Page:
Where exactly was the Hayes and Russell grocery store? Do you know?
Looking at these National Archives’ photos of the interior of the Hayes and Russell grocery store, I realise that grocery shopping in Canberra’s 1920s and 30s would have been an exotic experience for me. As a modern-day shopper, I’m used to the vast spaces, impersonally bright lights and endless aisles of Coles and Woolworths. Certainly none of my usual grocery stores offer me a seat while a grocery assistant puts together my order, as obviously happened in Hayes and Russell’s store.
It seems from these photos that Hayes and Russell offered their customers a whole range of tinned and bottled groceries, as well as kitchen and glass ware. The light shining down through the clerestory windows falls on beautiful wooden fixtures – the counters, display shelves and chairs. The classic display of pyramids of tins are a real feature. Many modern boutique stores try extremely hard to recreate this sort of look.
But not big modern grocery stores. For a start, big modern grocery stores demand air-conditioning and refrigeration. Lots of refrigeration. Somehow I don’t think refrigeration was a major feature of Haye’s and Russell’s.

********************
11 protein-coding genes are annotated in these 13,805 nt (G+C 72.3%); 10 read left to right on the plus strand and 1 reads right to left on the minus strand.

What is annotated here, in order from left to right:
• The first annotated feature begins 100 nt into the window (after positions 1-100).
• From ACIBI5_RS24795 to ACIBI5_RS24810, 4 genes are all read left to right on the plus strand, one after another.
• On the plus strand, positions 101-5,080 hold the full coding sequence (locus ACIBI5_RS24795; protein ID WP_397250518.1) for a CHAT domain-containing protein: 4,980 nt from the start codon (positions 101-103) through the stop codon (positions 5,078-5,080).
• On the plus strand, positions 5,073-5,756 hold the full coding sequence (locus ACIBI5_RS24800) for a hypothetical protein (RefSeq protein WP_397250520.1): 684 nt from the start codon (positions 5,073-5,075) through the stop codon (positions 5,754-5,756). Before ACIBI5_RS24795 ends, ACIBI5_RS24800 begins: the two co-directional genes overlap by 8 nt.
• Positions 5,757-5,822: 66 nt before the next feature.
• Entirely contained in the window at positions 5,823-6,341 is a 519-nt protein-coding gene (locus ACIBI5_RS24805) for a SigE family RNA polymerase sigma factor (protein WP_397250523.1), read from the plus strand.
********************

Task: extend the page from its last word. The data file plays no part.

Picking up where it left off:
So where was the store? According to the title of one the photos taken, it was located on the corner of Kennedy and Eyre Streets, in Kingston ACT. If this was the case, it was in a building away from the main Kingston shops, and it no longer exists. That corner has nothing on it now – save some fences that indicate that new buildings are going to spring up in the near future.
If you know where the shop is – go and visit the fabulous website Discovering Mildenhall’s Canberra. In fact, you should visit the site even if you don’t know the the shop’s location.
On the website, you can see over 7000 photos taken of the early days of Canberra. Better than that though, you the opportunity to locate and map where they were taken. You can also ‘rephotograph’ those sites , and load your own images to the website. Have a look and a play. It’s a rather interesting way of rediscovering our modern city, seeing it through the lens of these old photographs.